Williamsburg, Va. — Williamsburg’s holiday celebrations are steeped in historical traditions beginning with the first decorated Christmas tree. In 1842, German immigrant and College of William and Mary Professor Charles F. E. Minnegrode introduced the custom of decorated Christmas trees in Williamsburg, Va. His tree was described as “splendidly decorated” with gilded nuts, strings of popcorn and lighted candles.” Today, the tradition continues as Virginia’s Historic Triangle of Williamsburg, Jamestown and Yorktown dons its holiday finery for the season.
The quaint village of Yorktown ushers in the Historic Triangle’s holiday season beginning Friday, Dec. 3, with a Christmas Tree Lighting featuring the Fifes and Drums of York followed by a Lighted Boat Parade on the York River. A riverside bonfire and period tunes played by the Fifes and Drums of York Town warms hands and hearts. Saturday, Dec. 4, Yorktown opens its doors for “An Eventful Affair” including entertainment, craft demonstrations, art exhibits and an illumination of Main Street. Sunday, Dec. 5, young visitors can enjoy Cookies with Santa at the Gallery at York Hall.
In Williamsburg residents and visitors alike turn out for the annual Christmas parade Saturday, Dec. 4, featuring 100 entries of floats, marching bands, and civic clubs. The weekend’s festivities culminate Sunday, Dec. 5, first with an open house at the Williamsburg Winery. Then, that evening Colonial Williamsburg illuminates the Historic Area of town with candlelight during the Grand Illumination, concluding with a dazzling display of “ground works” (18th-century fireworks). Five outdoor stages offer various forms of entertainment throughout the afternoon and evening.
The College of William & Mary celebrates the holiday season with a Yule Log Ceremony on Saturday, Dec. 15 at 6 p.m. in the Wren courtyard. Students toss holly sprigs into Wren's Great Hall fireplace. The College President assumes his customary role as Santa in his reading of "How the Grinch Stole Christmas," and Vice President for Student Affairs recites his parody, "The Night After Finals." To kindle the holiday fervor, both the Gentlemen of the College and the William and Mary Choir serenade participants with holiday carols. A Christmas tree on the Wren Building porch adorned with paper doves bearing messages of peace that people have inscribed on them.
At dusk on Christmas Eve the mayor gathers with residents and visitors to light the town tree near the Magazine on Duke of Gloucester Street. The cozy ceremony recalls that first tree that Charles Minnegrode decorated in 1842. Carolers lead the revelers in traditional songs by candlelight reminiscent of the 18th century.
Colonial Williamsburg offers daily musical and dramatic programs throughout the holiday season. Decorating workshops and walking tours delight visitors highlighting the lavish natural decorations donning the doorways of Colonial Williamsburg’s houses and stores. In Yorktown see the festive finery of the Historic Houses owned by the National Park Service. The James River Plantations of Berkeley and Shirley invite you to experience elegant teas, progressive luncheons and dinners, decorating workshops and more.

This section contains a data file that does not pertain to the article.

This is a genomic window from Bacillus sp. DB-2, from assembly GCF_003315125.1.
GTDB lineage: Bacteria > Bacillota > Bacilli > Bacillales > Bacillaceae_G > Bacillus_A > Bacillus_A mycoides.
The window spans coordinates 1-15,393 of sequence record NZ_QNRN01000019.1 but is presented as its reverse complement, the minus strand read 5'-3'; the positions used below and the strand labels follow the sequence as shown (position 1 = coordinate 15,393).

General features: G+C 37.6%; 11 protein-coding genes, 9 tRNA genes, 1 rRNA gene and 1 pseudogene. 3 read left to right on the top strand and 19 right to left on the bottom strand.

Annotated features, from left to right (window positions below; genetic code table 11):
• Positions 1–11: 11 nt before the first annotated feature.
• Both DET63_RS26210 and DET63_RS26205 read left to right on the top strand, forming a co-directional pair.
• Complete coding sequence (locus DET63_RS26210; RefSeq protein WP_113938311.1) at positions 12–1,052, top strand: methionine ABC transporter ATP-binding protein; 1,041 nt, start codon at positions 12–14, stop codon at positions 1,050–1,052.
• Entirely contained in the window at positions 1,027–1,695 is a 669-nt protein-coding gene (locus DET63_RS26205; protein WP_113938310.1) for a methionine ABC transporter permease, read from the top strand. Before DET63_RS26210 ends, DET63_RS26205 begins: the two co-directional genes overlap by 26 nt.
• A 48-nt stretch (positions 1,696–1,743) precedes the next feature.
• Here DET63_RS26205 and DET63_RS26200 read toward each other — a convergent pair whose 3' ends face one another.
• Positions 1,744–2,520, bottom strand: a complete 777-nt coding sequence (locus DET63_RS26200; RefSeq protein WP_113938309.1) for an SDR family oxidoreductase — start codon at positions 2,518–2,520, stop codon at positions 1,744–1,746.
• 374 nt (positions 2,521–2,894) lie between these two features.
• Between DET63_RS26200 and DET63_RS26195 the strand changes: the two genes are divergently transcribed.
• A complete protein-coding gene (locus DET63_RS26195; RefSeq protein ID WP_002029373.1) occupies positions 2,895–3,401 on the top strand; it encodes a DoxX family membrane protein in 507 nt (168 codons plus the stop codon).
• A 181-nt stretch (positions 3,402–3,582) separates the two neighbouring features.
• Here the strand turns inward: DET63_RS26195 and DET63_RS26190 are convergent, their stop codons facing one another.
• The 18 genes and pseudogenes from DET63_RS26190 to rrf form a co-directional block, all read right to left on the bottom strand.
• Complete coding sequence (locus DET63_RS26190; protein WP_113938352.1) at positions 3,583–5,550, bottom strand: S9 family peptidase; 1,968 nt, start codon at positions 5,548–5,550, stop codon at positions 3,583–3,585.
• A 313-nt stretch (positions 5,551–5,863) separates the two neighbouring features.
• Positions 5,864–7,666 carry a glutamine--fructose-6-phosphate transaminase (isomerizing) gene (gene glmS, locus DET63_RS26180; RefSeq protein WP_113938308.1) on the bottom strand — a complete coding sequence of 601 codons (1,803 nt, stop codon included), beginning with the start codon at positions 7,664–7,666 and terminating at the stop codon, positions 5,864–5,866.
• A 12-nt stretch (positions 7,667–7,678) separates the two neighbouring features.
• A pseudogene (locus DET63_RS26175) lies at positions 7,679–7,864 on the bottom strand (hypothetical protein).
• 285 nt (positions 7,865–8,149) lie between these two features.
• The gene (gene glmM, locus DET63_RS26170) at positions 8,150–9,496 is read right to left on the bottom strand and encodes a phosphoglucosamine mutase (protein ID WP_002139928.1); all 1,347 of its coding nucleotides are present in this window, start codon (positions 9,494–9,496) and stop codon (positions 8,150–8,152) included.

Dec. 18-31 enjoy “A Colonial Christmas” at Jamestown Settlement and the Yorktown Victory Center and learn how the early settlers spent this time of year, the hardships they endured during the 17th century and the holiday preparations of the 18th century.
Shop through Christmas Eve in Merchants Square, a re-created 19th-century shopping village, and hear the enchanting sounds of the season with musical entertainment and a variety of holiday festivities including visits from Santa. The quaint and charming village of Yorktown presents shoppers unique gifts, arts, antiques and reproductions. Prime Outlets at Williamsburg, Patriot Plaza Premium Outlets and the Williamsburg Outlet Mall offer brand-name holiday treasures at discount prices in more than 150 factory outlet stores. Antique lovers will enjoy the Williamsburg Antique Mall’s 45,000 square feet of items provided by 400 antique dealers. The Williamsburg Pottery encompasses 200 acres of crafts, ornaments, imports and more. The Williamsburg Candle Factory features hundreds of candles and accessories to brighten your home. And, make time to dine, whether you prefer a leisurely five-course meal or a buffet extravaganza, the Williamsburg area offers dining for all tastes.
Bring in the New Year with Williamsburg’s First Night, an alcohol-free celebration designed to delight visitors of all ages. Enjoy a variety of music, dancing, theater and food at various locations throughout Colonial Williamsburg and the College of William and Mary.
More than 10,000 hotel rooms provide lodging for everyone, from four-star resorts and cozy bed & breakfasts to full-service hotels and economical motels.
For complete vacation planning information, visit the web site www.VisitWilliamsburg.com or call toll-free 1-800-368-6511, Department 3.